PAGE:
Kericho, Kenya Get Adobe Flash player

I found out today that malaria may have gotten its name from the Italians, who thought it was caused by bad air (in their language, mala aria). Ironic, isn't it? Today's "bad air" – so full of carbon dioxide-- may be making it easier for mosquitoes to spread malaria in places where it hasn't been a big problem before.


Kericho, Kenya Get Adobe Flash player

The disease itself is one thing. But why is it showing up in places where it hasn't been seen before? Dr. Pascual's research shows that at least part of it is due to the way our climate is changing. She's traced a slight upward change in temperatures in areas like Kericho. And that change – which she's shown mathematically – can cause an eight-fold increase in the mosquito population. And, what's more, the plasmodia that the mosquitoes carry now have a better chance of growing and reproducing in the warmer climate. After all, even the slightest change in an area's average temperatures can affect the plants and animals that are part of the area's ecosystem.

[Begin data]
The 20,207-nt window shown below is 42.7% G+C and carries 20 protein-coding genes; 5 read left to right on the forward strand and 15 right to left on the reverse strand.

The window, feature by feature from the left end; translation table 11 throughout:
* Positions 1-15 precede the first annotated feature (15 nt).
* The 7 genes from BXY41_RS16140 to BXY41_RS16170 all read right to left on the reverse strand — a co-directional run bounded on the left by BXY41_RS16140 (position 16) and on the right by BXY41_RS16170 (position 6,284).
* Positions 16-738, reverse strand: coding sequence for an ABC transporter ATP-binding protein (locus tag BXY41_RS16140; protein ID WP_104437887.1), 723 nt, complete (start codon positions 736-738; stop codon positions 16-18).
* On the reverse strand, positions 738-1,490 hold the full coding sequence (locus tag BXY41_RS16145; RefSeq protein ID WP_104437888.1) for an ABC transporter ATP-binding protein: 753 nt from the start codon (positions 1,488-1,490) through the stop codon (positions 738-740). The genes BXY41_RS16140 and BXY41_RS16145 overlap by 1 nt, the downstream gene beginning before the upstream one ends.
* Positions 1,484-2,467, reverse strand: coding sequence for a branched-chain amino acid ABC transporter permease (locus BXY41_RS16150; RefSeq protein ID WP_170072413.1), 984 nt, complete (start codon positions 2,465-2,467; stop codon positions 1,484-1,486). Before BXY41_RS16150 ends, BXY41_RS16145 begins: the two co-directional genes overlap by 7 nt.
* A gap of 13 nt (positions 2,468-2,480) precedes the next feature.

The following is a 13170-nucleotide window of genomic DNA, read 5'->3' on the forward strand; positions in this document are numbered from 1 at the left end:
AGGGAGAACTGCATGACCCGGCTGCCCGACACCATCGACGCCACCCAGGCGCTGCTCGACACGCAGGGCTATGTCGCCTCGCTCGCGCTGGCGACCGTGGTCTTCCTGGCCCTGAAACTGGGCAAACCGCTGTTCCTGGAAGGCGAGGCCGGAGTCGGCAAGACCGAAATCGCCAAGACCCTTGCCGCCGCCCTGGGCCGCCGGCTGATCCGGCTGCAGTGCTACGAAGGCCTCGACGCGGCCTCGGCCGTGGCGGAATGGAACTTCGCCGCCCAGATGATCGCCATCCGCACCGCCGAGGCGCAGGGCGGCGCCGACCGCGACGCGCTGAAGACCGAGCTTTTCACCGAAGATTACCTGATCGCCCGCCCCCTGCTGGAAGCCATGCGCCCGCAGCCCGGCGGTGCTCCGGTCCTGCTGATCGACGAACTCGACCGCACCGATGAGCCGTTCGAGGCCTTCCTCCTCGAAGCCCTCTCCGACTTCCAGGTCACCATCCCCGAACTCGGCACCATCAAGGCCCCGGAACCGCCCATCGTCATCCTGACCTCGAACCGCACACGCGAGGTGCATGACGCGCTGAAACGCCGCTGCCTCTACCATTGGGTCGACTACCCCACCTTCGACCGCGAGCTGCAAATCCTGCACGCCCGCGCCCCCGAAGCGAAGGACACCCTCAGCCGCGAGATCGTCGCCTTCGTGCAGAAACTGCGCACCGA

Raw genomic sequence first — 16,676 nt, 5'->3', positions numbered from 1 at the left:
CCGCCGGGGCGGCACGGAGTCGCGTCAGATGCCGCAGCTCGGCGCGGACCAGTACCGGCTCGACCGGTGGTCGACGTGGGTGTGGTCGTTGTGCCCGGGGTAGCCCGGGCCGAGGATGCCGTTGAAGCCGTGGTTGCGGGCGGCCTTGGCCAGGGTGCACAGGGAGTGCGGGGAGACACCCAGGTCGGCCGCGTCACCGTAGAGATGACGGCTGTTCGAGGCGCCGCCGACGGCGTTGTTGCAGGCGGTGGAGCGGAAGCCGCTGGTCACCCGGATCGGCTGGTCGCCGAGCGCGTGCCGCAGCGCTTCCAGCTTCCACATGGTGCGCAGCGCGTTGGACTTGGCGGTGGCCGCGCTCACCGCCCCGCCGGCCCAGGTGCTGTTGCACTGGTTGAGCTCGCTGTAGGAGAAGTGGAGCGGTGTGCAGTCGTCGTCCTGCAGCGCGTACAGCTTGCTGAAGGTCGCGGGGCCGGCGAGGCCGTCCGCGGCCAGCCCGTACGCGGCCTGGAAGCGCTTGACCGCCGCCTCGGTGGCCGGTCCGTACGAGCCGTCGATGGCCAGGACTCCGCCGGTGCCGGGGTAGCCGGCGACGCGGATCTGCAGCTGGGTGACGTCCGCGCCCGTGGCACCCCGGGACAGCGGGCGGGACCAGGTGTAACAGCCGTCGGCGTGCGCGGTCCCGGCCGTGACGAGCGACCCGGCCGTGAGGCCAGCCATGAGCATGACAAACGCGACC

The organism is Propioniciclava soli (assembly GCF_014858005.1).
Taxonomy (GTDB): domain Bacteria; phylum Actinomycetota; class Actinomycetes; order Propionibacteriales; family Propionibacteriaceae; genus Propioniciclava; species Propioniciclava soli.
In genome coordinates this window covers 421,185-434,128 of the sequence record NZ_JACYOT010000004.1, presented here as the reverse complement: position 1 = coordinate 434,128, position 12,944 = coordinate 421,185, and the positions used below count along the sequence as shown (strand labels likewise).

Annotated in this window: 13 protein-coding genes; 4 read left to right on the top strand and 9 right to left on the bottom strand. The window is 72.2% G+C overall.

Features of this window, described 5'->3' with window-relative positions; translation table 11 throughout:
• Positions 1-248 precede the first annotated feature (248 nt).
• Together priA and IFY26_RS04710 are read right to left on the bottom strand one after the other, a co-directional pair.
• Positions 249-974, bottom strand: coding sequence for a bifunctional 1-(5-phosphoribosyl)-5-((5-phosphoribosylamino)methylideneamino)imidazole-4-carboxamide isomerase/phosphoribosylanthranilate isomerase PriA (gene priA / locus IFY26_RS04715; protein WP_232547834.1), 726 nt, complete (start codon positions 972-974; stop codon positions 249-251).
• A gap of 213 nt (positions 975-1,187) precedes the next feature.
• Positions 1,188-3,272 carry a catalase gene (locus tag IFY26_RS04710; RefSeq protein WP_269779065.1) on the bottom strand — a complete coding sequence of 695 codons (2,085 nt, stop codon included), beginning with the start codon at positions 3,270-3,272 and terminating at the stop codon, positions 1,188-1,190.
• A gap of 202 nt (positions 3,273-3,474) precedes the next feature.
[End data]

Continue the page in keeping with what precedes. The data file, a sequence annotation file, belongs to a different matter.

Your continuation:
I think about it this way: we can't live on Mars because the climate is too cold. But, if we could somehow make the climate a little friendlier to Earth's humans, wouldn't more of us want to go there, if only for the adventure of it all?


My name's Lindy and I'm glad you stopped by. I'm a junior in college, visiting Kenya this mini-mester to try to get a handle on a question I've had for some time. Everyone always talks about climate change and what's happening to our planet. But what I want to see is some solid scientific proof. And I think I've found it. More


Check out these web sites to find out more about malaria, climate change, and the connection between the two.

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